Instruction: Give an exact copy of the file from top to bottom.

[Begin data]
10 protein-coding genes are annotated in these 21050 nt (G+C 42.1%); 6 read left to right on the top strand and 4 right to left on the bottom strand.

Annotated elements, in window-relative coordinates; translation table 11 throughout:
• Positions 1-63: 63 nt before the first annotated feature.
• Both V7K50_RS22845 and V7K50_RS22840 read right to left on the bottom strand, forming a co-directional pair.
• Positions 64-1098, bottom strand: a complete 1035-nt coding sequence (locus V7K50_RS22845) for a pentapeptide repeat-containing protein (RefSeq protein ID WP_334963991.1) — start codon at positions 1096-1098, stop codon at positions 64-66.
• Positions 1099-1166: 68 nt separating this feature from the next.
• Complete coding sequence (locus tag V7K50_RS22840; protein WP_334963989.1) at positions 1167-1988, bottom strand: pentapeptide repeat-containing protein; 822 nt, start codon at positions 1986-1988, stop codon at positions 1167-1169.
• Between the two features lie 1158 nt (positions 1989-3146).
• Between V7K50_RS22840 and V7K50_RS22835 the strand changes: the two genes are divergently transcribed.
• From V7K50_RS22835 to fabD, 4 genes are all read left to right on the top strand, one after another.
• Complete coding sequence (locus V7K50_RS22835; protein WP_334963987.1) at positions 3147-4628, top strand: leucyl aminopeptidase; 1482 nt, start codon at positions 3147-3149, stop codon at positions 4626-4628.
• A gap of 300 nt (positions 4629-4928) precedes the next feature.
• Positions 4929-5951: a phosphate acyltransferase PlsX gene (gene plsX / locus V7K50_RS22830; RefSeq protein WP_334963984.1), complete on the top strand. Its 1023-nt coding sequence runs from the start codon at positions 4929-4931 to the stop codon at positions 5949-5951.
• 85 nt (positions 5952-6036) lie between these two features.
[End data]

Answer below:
10 protein-coding genes are annotated in these 21050 nt (G+C 42.1%); 6 read left to right on the top strand and 4 right to left on the bottom strand.

Annotated elements, in window-relative coordinates; translation table 11 throughout:
• Positions 1-63: 63 nt before the first annotated feature.
• Both V7K50_RS22845 and V7K50_RS22840 read right to left on the bottom strand, forming a co-directional pair.
• Positions 64-1098, bottom strand: a complete 1035-nt coding sequence (locus V7K50_RS22845) for a pentapeptide repeat-containing protein (RefSeq protein ID WP_334963991.1) — start codon at positions 1096-1098, stop codon at positions 64-66.
• Positions 1099-1166: 68 nt separating this feature from the next.
• Complete coding sequence (locus tag V7K50_RS22840; protein WP_334963989.1) at positions 1167-1988, bottom strand: pentapeptide repeat-containing protein; 822 nt, start codon at positions 1986-1988, stop codon at positions 1167-1169.
• Between the two features lie 1158 nt (positions 1989-3146).
• Between V7K50_RS22840 and V7K50_RS22835 the strand changes: the two genes are divergently transcribed.
• From V7K50_RS22835 to fabD, 4 genes are all read left to right on the top strand, one after another.
• Complete coding sequence (locus V7K50_RS22835; protein WP_334963987.1) at positions 3147-4628, top strand: leucyl aminopeptidase; 1482 nt, start codon at positions 3147-3149, stop codon at positions 4626-4628.
• A gap of 300 nt (positions 4629-4928) precedes the next feature.
• Positions 4929-5951: a phosphate acyltransferase PlsX gene (gene plsX / locus V7K50_RS22830; RefSeq protein WP_334963984.1), complete on the top strand. Its 1023-nt coding sequence runs from the start codon at positions 4929-4931 to the stop codon at positions 5949-5951.
• 85 nt (positions 5952-6036) lie between these two features.